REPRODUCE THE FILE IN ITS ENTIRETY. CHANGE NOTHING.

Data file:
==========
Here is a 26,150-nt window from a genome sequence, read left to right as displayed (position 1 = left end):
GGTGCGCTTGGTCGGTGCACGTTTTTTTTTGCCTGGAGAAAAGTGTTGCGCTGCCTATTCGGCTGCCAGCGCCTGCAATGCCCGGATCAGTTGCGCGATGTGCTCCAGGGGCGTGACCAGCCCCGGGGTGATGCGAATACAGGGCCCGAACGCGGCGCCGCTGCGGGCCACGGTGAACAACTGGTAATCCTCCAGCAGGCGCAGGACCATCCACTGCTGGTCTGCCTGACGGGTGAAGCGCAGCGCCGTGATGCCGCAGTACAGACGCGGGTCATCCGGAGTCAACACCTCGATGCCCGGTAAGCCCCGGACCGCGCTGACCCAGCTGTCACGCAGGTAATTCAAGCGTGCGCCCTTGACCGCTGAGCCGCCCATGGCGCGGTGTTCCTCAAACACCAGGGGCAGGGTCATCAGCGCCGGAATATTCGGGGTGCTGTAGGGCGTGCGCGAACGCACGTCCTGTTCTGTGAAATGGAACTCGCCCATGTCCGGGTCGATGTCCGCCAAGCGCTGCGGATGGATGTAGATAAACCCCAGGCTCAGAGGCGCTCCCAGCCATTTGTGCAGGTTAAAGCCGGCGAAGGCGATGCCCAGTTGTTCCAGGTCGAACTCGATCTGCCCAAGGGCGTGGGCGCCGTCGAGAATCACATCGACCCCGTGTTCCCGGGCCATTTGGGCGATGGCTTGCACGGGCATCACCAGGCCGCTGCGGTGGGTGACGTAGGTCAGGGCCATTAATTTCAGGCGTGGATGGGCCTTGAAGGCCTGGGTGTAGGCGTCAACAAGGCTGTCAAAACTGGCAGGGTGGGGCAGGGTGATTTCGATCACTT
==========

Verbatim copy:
Here is a 26,150-nt window from a genome sequence, read left to right as displayed (position 1 = left end):
GGTGCGCTTGGTCGGTGCACGTTTTTTTTTGCCTGGAGAAAAGTGTTGCGCTGCCTATTCGGCTGCCAGCGCCTGCAATGCCCGGATCAGTTGCGCGATGTGCTCCAGGGGCGTGACCAGCCCCGGGGTGATGCGAATACAGGGCCCGAACGCGGCGCCGCTGCGGGCCACGGTGAACAACTGGTAATCCTCCAGCAGGCGCAGGACCATCCACTGCTGGTCTGCCTGACGGGTGAAGCGCAGCGCCGTGATGCCGCAGTACAGACGCGGGTCATCCGGAGTCAACACCTCGATGCCCGGTAAGCCCCGGACCGCGCTGACCCAGCTGTCACGCAGGTAATTCAAGCGTGCGCCCTTGACCGCTGAGCCGCCCATGGCGCGGTGTTCCTCAAACACCAGGGGCAGGGTCATCAGCGCCGGAATATTCGGGGTGCTGTAGGGCGTGCGCGAACGCACGTCCTGTTCTGTGAAATGGAACTCGCCCATGTCCGGGTCGATGTCCGCCAAGCGCTGCGGATGGATGTAGATAAACCCCAGGCTCAGAGGCGCTCCCAGCCATTTGTGCAGGTTAAAGCCGGCGAAGGCGATGCCCAGTTGTTCCAGGTCGAACTCGATCTGCCCAAGGGCGTGGGCGCCGTCGAGAATCACATCGACCCCGTGTTCCCGGGCCATTTGGGCGATGGCTTGCACGGGCATCACCAGGCCGCTGCGGTGGGTGACGTAGGTCAGGGCCATTAATTTCAGGCGTGGATGGGCCTTGAAGGCCTGGGTGTAGGCGTCAACAAGGCTGTCAAAACTGGCAGGGTGGGGCAGGGTGATTTCGATCACTT